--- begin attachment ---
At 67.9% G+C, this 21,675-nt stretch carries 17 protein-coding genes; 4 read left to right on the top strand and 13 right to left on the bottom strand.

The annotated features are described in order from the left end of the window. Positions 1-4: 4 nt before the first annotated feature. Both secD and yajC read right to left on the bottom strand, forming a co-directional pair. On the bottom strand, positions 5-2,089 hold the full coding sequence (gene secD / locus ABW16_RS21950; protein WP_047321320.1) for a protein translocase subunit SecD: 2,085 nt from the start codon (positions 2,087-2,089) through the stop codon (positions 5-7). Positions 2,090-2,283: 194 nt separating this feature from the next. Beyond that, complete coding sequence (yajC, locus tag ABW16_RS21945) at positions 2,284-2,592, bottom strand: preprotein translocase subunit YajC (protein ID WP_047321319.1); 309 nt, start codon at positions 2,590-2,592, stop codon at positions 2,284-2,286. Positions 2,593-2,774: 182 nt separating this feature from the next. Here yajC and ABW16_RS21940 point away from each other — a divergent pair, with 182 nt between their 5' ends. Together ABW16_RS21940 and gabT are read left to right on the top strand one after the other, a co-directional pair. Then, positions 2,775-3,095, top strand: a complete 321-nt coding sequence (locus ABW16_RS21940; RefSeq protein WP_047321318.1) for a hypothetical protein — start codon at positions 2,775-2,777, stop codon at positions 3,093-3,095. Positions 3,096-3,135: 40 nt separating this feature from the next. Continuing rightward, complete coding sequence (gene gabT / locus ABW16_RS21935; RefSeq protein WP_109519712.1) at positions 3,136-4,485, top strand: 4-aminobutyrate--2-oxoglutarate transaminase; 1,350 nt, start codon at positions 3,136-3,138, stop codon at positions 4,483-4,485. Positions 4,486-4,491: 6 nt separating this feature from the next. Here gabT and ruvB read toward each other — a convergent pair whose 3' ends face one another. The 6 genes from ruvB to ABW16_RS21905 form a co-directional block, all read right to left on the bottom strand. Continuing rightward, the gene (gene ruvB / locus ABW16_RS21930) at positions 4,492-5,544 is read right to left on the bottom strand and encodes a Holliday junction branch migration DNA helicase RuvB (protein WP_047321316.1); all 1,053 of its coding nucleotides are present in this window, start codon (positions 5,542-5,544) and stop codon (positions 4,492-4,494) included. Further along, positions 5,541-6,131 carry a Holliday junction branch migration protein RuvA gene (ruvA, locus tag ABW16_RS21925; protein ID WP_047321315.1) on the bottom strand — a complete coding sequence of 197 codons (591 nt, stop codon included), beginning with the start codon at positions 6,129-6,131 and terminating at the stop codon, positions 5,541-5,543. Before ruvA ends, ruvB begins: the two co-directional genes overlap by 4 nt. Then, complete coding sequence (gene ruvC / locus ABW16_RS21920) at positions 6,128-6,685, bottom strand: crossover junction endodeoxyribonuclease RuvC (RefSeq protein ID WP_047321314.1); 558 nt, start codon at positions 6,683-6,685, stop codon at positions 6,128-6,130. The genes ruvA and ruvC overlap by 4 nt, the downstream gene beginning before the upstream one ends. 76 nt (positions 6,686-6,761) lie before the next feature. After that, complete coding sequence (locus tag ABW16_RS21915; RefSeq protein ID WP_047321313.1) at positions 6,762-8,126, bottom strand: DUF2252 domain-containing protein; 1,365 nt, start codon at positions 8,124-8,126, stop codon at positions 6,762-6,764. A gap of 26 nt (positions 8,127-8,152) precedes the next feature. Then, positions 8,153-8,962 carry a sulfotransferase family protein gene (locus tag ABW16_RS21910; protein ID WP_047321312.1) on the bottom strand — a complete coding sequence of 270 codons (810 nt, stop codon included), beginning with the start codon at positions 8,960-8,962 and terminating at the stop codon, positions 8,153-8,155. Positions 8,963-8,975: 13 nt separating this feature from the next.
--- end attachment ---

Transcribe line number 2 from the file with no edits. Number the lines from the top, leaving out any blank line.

The annotated features are described in order from the left end of the window. Positions 1-4: 4 nt before the first annotated feature. Both secD and yajC read right to left on the bottom strand, forming a co-directional pair. On the bottom strand, positions 5-2,089 hold the full coding sequence (gene secD / locus ABW16_RS21950; protein WP_047321320.1) for a protein translocase subunit SecD: 2,085 nt from the start codon (positions 2,087-2,089) through the stop codon (positions 5-7). Positions 2,090-2,283: 194 nt separating this feature from the next. Beyond that, complete coding sequence (yajC, locus tag ABW16_RS21945) at positions 2,284-2,592, bottom strand: preprotein translocase subunit YajC (protein ID WP_047321319.1); 309 nt, start codon at positions 2,590-2,592, stop codon at positions 2,284-2,286. Positions 2,593-2,774: 182 nt separating this feature from the next. Here yajC and ABW16_RS21940 point away from each other — a divergent pair, with 182 nt between their 5' ends. Together ABW16_RS21940 and gabT are read left to right on the top strand one after the other, a co-directional pair. Then, positions 2,775-3,095, top strand: a complete 321-nt coding sequence (locus ABW16_RS21940; RefSeq protein WP_047321318.1) for a hypothetical protein — start codon at positions 2,775-2,777, stop codon at positions 3,093-3,095. Positions 3,096-3,135: 40 nt separating this feature from the next. Continuing rightward, complete coding sequence (gene gabT / locus ABW16_RS21935; RefSeq protein WP_109519712.1) at positions 3,136-4,485, top strand: 4-aminobutyrate--2-oxoglutarate transaminase; 1,350 nt, start codon at positions 3,136-3,138, stop codon at positions 4,483-4,485. Positions 4,486-4,491: 6 nt separating this feature from the next. Here gabT and ruvB read toward each other — a convergent pair whose 3' ends face one another. The 6 genes from ruvB to ABW16_RS21905 form a co-directional block, all read right to left on the bottom strand. Continuing rightward, the gene (gene ruvB / locus ABW16_RS21930) at positions 4,492-5,544 is read right to left on the bottom strand and encodes a Holliday junction branch migration DNA helicase RuvB (protein WP_047321316.1); all 1,053 of its coding nucleotides are present in this window, start codon (positions 5,542-5,544) and stop codon (positions 4,492-4,494) included. Further along, positions 5,541-6,131 carry a Holliday junction branch migration protein RuvA gene (ruvA, locus tag ABW16_RS21925; protein ID WP_047321315.1) on the bottom strand — a complete coding sequence of 197 codons (591 nt, stop codon included), beginning with the start codon at positions 6,129-6,131 and terminating at the stop codon, positions 5,541-5,543. Before ruvA ends, ruvB begins: the two co-directional genes overlap by 4 nt. Then, complete coding sequence (gene ruvC / locus ABW16_RS21920) at positions 6,128-6,685, bottom strand: crossover junction endodeoxyribonuclease RuvC (RefSeq protein ID WP_047321314.1); 558 nt, start codon at positions 6,683-6,685, stop codon at positions 6,128-6,130. The genes ruvA and ruvC overlap by 4 nt, the downstream gene beginning before the upstream one ends. 76 nt (positions 6,686-6,761) lie before the next feature. After that, complete coding sequence (locus tag ABW16_RS21915; RefSeq protein ID WP_047321313.1) at positions 6,762-8,126, bottom strand: DUF2252 domain-containing protein; 1,365 nt, start codon at positions 8,124-8,126, stop codon at positions 6,762-6,764. A gap of 26 nt (positions 8,127-8,152) precedes the next feature. Then, positions 8,153-8,962 carry a sulfotransferase family protein gene (locus tag ABW16_RS21910; protein ID WP_047321312.1) on the bottom strand — a complete coding sequence of 270 codons (810 nt, stop codon included), beginning with the start codon at positions 8,960-8,962 and terminating at the stop codon, positions 8,153-8,155. Positions 8,963-8,975: 13 nt separating this feature from the next.